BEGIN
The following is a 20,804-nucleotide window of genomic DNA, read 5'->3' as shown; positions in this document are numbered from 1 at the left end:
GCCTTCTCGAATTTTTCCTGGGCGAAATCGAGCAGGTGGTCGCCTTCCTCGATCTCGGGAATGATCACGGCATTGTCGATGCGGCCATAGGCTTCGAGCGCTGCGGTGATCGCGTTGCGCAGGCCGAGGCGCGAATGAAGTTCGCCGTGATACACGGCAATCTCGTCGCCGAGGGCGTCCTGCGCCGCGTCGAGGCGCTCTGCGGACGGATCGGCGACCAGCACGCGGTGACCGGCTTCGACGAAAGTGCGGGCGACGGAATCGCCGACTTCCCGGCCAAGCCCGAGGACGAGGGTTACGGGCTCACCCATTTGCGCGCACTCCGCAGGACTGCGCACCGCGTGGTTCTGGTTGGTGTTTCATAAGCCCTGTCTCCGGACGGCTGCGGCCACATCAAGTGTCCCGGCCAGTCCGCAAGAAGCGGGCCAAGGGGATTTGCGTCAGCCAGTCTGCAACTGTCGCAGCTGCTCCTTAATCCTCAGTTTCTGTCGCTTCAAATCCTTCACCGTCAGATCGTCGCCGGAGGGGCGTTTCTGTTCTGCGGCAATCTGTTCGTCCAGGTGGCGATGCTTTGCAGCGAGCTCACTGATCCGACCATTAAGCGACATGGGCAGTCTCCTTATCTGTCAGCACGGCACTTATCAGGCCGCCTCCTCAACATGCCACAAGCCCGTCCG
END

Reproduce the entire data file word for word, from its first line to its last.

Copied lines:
The following is a 20,804-nucleotide window of genomic DNA, read 5'->3' as shown; positions in this document are numbered from 1 at the left end:
GCCTTCTCGAATTTTTCCTGGGCGAAATCGAGCAGGTGGTCGCCTTCCTCGATCTCGGGAATGATCACGGCATTGTCGATGCGGCCATAGGCTTCGAGCGCTGCGGTGATCGCGTTGCGCAGGCCGAGGCGCGAATGAAGTTCGCCGTGATACACGGCAATCTCGTCGCCGAGGGCGTCCTGCGCCGCGTCGAGGCGCTCTGCGGACGGATCGGCGACCAGCACGCGGTGACCGGCTTCGACGAAAGTGCGGGCGACGGAATCGCCGACTTCCCGGCCAAGCCCGAGGACGAGGGTTACGGGCTCACCCATTTGCGCGCACTCCGCAGGACTGCGCACCGCGTGGTTCTGGTTGGTGTTTCATAAGCCCTGTCTCCGGACGGCTGCGGCCACATCAAGTGTCCCGGCCAGTCCGCAAGAAGCGGGCCAAGGGGATTTGCGTCAGCCAGTCTGCAACTGTCGCAGCTGCTCCTTAATCCTCAGTTTCTGTCGCTTCAAATCCTTCACCGTCAGATCGTCGCCGGAGGGGCGTTTCTGTTCTGCGGCAATCTGTTCGTCCAGGTGGCGATGCTTTGCAGCGAGCTCACTGATCCGACCATTAAGCGACATGGGCAGTCTCCTTATCTGTCAGCACGGCACTTATCAGGCCGCCTCCTCAACATGCCACAAGCCCGTCCG